Labor Day means shopping, not Wall Street trading.
Labor Day in the U.S. is Sept. 3, and although financial markets will observe regular hours on Friday to wrap up trading in August, most trading platforms will be shuttered Monday.
In observance of the federal holiday, which was signed into law in 1894 by President Grover Cleveland, there will be no trading on the Dow Jones Industrial Average DJIA, -0.21% S&P 500 SPX, -0.07% and the Nasdaq Composite indexes COMP, +0.05% .
Similarly, the Securities Industry and Financial Markets Association, which is a trade group for the fixed-income industry, is recommending a closure for the bond market on the day, which means no trading in the 10-year Treasury note TMUBMUSD10Y, -0.50% .
In commodities, energy futures, including West Texas Intermediate crude-oil futures CLV8, +0.36% , will observe regular hours on Friday, settling at 2:30 p.m. Eastern time, but will be “halted” on Monday. That means there will be no settlement price for contracts, as will be the case on Comex for gold GCZ8, -0.45% and other metals futures, which will adhere to their regular 1:30 p.m. settlement on Friday.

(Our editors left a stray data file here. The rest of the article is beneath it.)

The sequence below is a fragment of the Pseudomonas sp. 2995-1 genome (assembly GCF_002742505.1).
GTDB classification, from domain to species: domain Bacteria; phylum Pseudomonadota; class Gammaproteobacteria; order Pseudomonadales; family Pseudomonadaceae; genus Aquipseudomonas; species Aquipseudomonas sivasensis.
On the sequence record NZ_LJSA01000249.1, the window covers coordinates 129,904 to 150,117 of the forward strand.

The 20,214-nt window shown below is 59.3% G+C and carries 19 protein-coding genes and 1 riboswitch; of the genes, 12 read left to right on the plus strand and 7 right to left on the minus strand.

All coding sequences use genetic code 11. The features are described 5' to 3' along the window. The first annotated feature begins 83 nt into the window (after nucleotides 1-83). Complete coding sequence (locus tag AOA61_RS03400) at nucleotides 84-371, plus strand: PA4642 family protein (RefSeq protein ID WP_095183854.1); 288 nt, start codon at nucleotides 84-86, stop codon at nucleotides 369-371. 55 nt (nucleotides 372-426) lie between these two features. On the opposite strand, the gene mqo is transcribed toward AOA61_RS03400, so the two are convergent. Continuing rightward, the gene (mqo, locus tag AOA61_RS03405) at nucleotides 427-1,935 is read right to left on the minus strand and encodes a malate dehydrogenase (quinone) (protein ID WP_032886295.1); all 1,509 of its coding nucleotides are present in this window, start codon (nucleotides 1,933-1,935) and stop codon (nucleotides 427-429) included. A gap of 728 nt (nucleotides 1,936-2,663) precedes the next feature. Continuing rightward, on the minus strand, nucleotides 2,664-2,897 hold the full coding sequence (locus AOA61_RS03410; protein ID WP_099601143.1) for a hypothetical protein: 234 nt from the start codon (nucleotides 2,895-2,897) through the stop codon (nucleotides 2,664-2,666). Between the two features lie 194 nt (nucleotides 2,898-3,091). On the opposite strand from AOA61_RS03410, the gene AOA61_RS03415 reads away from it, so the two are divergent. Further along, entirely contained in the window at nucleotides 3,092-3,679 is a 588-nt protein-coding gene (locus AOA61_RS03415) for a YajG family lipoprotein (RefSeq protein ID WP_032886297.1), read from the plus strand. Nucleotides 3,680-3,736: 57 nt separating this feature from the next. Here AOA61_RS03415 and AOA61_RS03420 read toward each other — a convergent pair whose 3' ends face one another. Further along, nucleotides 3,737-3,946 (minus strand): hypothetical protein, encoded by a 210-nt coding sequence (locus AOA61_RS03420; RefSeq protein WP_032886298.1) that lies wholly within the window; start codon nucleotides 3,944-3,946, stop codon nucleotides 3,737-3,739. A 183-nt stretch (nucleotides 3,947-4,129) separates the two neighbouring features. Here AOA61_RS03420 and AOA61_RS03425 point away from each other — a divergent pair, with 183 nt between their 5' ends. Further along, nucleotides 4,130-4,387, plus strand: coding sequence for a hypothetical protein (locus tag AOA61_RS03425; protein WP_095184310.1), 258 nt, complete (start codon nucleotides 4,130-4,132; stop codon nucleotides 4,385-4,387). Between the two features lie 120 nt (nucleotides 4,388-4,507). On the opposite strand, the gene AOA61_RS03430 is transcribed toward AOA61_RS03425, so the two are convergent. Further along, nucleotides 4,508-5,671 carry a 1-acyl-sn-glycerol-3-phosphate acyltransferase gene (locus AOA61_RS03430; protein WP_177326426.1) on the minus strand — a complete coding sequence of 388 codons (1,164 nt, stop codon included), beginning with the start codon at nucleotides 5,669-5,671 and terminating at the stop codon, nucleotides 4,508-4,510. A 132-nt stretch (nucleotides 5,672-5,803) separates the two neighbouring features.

The currency market, which operates globally and trades continuously, won’t be affected by the holiday, although below-average levels of volume are anticipated during this seasonally thin trading period for Wall Street.
The holiday may be a welcome respite for traders, who were already struggling through light volumes, and who can now focus on barbecues and beach time ahead of midterm elections and September, which has been known to be a traditionally choppy stretch for investors.
Since its inception in 1928, the S&P 500 has finished lower in September more than any other month, or 55% of the time, for an average return of negative-1.01%, while the Dow has declined 70 times out of 121 Septembers for an average return of negative-1.03%, according to Dow Jones Data Group.